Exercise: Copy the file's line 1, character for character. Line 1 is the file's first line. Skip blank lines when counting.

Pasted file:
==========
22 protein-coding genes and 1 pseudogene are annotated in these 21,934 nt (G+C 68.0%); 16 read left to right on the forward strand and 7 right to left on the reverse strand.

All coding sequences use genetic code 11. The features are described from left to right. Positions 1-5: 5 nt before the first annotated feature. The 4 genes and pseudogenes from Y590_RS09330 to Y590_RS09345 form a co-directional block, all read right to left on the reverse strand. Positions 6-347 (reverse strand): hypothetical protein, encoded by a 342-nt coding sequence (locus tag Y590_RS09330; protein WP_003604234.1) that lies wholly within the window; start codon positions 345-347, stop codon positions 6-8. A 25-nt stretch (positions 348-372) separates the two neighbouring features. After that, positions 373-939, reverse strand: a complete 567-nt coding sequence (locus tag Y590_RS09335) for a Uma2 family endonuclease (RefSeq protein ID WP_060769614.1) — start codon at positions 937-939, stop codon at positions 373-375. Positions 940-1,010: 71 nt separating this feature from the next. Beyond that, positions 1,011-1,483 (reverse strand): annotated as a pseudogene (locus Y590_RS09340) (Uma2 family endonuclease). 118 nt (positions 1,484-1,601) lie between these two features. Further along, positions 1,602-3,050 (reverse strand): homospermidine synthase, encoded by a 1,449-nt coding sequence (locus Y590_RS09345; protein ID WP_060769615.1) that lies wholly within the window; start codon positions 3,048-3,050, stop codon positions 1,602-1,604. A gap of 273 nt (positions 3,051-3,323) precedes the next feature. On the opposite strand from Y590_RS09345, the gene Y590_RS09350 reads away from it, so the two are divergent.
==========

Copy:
22 protein-coding genes and 1 pseudogene are annotated in these 21,934 nt (G+C 68.0%); 16 read left to right on the forward strand and 7 right to left on the reverse strand.